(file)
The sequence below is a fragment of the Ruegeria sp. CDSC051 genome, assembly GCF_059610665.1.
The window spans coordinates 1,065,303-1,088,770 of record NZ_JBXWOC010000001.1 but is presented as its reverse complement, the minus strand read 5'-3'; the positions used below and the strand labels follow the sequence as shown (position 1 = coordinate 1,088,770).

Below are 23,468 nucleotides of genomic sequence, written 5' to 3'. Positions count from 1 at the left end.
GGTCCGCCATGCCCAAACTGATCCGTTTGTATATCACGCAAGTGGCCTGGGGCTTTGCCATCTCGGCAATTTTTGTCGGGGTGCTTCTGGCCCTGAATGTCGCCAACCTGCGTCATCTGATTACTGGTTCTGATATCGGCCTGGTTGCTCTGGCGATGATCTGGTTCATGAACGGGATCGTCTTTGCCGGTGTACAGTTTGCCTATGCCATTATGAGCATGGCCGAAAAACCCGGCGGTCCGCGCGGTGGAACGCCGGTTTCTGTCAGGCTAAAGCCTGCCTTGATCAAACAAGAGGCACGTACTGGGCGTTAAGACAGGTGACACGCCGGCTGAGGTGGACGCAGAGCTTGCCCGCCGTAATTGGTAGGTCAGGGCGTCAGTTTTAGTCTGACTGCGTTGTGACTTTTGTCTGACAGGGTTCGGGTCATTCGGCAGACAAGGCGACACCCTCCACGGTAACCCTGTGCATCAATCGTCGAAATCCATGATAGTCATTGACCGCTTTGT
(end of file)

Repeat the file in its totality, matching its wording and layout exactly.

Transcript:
The sequence below is a fragment of the Ruegeria sp. CDSC051 genome, assembly GCF_059610665.1.
The window spans coordinates 1,065,303-1,088,770 of record NZ_JBXWOC010000001.1 but is presented as its reverse complement, the minus strand read 5'-3'; the positions used below and the strand labels follow the sequence as shown (position 1 = coordinate 1,088,770).

Below are 23,468 nucleotides of genomic sequence, written 5' to 3'. Positions count from 1 at the left end.
GGTCCGCCATGCCCAAACTGATCCGTTTGTATATCACGCAAGTGGCCTGGGGCTTTGCCATCTCGGCAATTTTTGTCGGGGTGCTTCTGGCCCTGAATGTCGCCAACCTGCGTCATCTGATTACTGGTTCTGATATCGGCCTGGTTGCTCTGGCGATGATCTGGTTCATGAACGGGATCGTCTTTGCCGGTGTACAGTTTGCCTATGCCATTATGAGCATGGCCGAAAAACCCGGCGGTCCGCGCGGTGGAACGCCGGTTTCTGTCAGGCTAAAGCCTGCCTTGATCAAACAAGAGGCACGTACTGGGCGTTAAGACAGGTGACACGCCGGCTGAGGTGGACGCAGAGCTTGCCCGCCGTAATTGGTAGGTCAGGGCGTCAGTTTTAGTCTGACTGCGTTGTGACTTTTGTCTGACAGGGTTCGGGTCATTCGGCAGACAAGGCGACACCCTCCACGGTAACCCTGTGCATCAATCGTCGAAATCCATGATAGTCATTGACCGCTTTGT